More recently, the focus on personal faith has been offset by an emphasis on community and a broad reorientation towards social engagement. But I think we are still left with a “gospel”—the defining component of faith—that owes its shape more to the collapse of Christendom and the emergence of modernity than to the New Testament. The focus on personal faith is both a reaction to the loss of a socially maintained religious affiliation and an accommodation to the progressive individualism of modern culture.
So whereas in the New Testament the “gospel” was the announcement that the God of Israel was about to rule over the nations of the Greek-Roman world in the place of the old pagan gods, in the modern era it became the offer of personal salvation in the hope of stemming the loss of faith that followed the triumph of Reason.
History to the rescue
Alongside this story of the church’s adjustment to the secularisation of the West there have been important developments in the historical-critical reading of the Bible. Because historical criticism was initially a powerfully corrosive force, the conservative church saw it as the enemy of faith and either actively opposed it or ignored it, resulting in a massive gulf between church and academy.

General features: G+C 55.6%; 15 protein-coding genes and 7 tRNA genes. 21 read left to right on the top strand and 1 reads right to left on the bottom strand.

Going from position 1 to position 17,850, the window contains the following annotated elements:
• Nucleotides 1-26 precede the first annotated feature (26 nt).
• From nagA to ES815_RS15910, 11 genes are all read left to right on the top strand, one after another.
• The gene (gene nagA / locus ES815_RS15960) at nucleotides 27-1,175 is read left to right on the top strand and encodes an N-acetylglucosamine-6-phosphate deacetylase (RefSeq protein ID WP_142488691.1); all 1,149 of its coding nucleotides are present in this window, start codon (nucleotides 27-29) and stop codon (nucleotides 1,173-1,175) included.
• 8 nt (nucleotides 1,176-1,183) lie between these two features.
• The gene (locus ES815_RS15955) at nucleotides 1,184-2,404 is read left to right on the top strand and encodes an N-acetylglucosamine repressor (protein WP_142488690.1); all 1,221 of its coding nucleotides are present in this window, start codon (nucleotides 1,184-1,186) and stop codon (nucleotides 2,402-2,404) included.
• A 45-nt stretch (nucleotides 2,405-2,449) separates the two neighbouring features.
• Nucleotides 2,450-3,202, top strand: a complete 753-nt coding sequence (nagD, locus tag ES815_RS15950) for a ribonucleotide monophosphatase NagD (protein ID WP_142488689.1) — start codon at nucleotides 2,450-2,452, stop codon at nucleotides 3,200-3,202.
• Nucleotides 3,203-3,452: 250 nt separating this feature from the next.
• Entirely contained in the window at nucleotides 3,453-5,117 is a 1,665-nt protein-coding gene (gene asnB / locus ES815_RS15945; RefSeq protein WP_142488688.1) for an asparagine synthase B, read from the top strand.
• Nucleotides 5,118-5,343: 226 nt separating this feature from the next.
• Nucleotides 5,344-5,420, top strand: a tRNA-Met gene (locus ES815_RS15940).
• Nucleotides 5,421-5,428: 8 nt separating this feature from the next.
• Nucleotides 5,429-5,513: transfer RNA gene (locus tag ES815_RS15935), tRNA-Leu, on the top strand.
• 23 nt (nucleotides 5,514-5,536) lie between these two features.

But over the last fifty years much more constructive historical readings of the Bible, and of the New Testament in particular, have emerged, grounded largely in a positive re-evaluation of the New Testament’s relation to the Jewish scriptures and to the world of second temple Judaism. I suspect that much of the enthusiasm has come from more or less evangelical scholars who are intellectual heirs to an older school of conservative theologians and apologists.
This development has not answered all the questions that modernity has thrown at Christian faith, and there is considerable disagreement among scholars still about how the story should be told. But I think it has shown itself capable in principle of providing a much more cogent and compelling basis for understanding Christian origins. The question is whether the church can take some form of this new account on board.
Can the church stop talking about Jesus as a universal, quasi-Gnostic, supra-historical, personal-redeemer figure and start talking about him instead as YHWH’s agent of historical transformation, apocalyptically interpreted by his followers, who was made judge and ruler not only of Israel but also of the nations of the Greek-Roman world?